Writer and Author

Tag: About Me (Page 2 of 5)

It Really Isn’t the End of the World

It’s that time of year again. Tomorrow the Leaving Cert results will be out and the media attention will turn to the horrors of teenage drinking. It’ll be a great day for some, for those who get confirmation that all that hard work was worth it, who can properly start looking forward to starting college. Some of them will even get their pictures in the paper, brandishing the results that will get them where they want to go. Well done them – but they’re not the ones I’ve been thinking of today, and who I’ll be thinking of tomorrow.

If study comes easy to you congratulations! If school was somewhere you enjoyed, I’m happy for you. If life goes smoothly for you for each step along the way, then you live a blessed life indeed. But for those who look at their results tomorrow and don’t see the grades they hoped for, hang in there. It really, truly isn’t the end of the world.

I remember the day my Leaving results came out vividly. I was working on a genealogy project in Sligo that summer. It was a FAS course run out of the local museum. There were three of us due to get our results that day. None of us particularly wanted to get them. We were given a half day and at lunchtime we all set off together, splitting up to walk down to our own schools. This was in the days before Internet so there was no soft landing. I remember going and picking up that ominous brown envelope and not opening it. All my school friends were in little huddles, jumping up and down and shrieking, passing the printout with the results around and screaming their delight.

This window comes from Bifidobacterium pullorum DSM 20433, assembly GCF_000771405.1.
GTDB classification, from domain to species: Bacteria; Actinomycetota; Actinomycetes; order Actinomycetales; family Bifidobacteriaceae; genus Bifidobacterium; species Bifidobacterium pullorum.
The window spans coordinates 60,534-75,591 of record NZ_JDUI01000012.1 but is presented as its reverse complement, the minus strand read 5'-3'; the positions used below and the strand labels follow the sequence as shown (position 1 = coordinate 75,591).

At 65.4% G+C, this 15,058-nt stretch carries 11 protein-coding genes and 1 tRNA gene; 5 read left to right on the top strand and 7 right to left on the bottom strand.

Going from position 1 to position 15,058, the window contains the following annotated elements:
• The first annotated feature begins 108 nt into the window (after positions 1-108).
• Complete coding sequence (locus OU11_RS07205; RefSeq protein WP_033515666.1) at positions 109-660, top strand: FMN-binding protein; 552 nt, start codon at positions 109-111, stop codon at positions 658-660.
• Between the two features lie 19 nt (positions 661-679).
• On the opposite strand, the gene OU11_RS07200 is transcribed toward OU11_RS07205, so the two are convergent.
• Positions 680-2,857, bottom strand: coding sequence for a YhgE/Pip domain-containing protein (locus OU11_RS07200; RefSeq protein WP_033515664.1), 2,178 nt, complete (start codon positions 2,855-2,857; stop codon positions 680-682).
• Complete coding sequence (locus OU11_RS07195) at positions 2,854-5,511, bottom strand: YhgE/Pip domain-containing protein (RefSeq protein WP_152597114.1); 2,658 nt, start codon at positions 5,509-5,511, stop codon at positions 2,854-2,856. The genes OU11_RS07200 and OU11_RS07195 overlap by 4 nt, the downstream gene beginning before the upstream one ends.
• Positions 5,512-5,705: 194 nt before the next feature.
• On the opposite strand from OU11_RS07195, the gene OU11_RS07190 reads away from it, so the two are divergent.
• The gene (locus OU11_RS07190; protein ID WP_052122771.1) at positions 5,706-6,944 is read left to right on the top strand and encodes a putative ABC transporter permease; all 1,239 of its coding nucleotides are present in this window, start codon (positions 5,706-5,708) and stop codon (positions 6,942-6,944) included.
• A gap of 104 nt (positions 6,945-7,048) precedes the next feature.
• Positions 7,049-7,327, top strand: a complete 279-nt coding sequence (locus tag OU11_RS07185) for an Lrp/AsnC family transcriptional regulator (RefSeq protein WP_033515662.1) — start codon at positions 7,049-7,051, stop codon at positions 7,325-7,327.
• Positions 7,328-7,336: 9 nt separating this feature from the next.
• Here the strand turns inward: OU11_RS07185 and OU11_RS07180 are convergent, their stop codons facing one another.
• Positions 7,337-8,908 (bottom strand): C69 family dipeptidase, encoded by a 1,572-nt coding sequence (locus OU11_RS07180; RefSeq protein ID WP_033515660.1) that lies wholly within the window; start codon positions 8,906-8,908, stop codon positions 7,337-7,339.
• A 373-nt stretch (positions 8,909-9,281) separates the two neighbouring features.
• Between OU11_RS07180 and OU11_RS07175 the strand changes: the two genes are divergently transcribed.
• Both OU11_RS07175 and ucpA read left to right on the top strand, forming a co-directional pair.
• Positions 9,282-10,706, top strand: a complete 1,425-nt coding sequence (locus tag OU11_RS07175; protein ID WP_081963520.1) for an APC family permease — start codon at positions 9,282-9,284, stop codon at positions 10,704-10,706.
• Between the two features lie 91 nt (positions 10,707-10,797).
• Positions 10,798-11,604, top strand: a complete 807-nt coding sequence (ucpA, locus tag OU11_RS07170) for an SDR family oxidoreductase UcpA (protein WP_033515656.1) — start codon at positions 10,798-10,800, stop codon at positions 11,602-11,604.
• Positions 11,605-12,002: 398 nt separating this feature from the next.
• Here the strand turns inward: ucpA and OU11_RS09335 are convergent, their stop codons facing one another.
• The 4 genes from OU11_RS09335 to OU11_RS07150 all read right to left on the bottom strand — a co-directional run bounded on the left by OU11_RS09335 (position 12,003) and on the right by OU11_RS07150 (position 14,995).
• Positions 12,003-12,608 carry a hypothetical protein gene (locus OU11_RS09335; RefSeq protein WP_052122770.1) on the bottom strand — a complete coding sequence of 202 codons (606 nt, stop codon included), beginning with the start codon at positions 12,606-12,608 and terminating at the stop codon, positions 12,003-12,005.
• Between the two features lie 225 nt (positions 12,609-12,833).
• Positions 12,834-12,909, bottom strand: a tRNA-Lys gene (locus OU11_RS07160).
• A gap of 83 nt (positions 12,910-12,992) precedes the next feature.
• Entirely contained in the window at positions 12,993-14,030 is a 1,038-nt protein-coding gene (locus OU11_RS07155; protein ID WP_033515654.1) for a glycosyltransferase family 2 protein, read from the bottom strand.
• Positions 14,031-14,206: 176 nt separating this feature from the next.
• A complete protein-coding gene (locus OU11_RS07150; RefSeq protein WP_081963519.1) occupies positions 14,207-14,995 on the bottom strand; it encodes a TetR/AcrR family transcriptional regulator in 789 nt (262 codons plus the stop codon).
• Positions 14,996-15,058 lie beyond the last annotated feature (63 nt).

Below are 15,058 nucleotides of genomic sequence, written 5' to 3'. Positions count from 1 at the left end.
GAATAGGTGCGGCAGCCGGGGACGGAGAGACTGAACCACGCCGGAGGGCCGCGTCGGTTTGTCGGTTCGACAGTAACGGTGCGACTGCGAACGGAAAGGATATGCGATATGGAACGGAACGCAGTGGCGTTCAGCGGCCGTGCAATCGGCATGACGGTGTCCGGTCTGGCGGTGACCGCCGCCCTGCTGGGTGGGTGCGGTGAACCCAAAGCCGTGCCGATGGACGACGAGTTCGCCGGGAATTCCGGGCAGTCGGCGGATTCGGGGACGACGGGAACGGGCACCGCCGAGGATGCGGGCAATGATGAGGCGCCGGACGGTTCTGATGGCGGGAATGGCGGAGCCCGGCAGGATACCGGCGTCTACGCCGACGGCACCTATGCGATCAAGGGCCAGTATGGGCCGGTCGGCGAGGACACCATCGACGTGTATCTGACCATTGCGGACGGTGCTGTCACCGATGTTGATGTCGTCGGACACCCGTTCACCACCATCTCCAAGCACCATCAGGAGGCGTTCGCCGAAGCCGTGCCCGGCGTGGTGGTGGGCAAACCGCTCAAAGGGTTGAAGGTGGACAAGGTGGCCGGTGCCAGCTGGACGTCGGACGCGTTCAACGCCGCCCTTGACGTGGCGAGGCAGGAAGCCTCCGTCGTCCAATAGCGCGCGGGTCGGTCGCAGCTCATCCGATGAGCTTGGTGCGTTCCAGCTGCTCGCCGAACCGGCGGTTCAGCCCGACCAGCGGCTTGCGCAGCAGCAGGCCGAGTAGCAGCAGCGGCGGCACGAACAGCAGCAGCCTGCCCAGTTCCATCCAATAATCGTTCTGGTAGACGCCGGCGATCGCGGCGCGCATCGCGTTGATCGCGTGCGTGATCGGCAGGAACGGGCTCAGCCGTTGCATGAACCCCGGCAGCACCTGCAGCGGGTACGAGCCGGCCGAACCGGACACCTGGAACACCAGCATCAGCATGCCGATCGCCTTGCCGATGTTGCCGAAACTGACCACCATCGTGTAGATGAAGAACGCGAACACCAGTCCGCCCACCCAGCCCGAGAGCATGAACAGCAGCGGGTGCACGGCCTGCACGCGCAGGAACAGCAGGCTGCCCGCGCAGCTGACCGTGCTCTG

I had a slightly more than sneaking suspicion that I wasn’t going to see the letters that would get me into my first choice of college course. I had hated school and hadn’t yet learnt how to block out all that extraneous shit that tends to clutter up a teenage life to focus on the task in hand. I blamed myself for getting flustered, blamed myself for forgetting details I’d repeated until they lost all meaning. I blamed myself for not having a life I could sail through peacefully, that wouldn’t get in the way. I knew that, by my standards I’d let myself down, my family, the hopes my father would have had for me when he was alive. I knew that I’d messed up and I didn’t know how to deal with it. There had never really been anything to mess up before.

All that ran through my mind before I even opened my results. When I found somewhere quiet and actually opened the envelope the results weren’t actually as bad as I’d feared, but there was no escaping the truth. What I had got was unlikely to get me into any of the courses I’d applied to. It was back to the drawing board. I’d always been brought up to think that college was the natural next step after secondary school. I hadn’t had a Plan B.

Over the next days and weeks I tried to ignore the situation. When the CAO offers came out, what I already knew was confirmed. I didn’t have the points to go anywhere I had applied. I had always assumed I was a bright kid. I had never imagined being in this situation.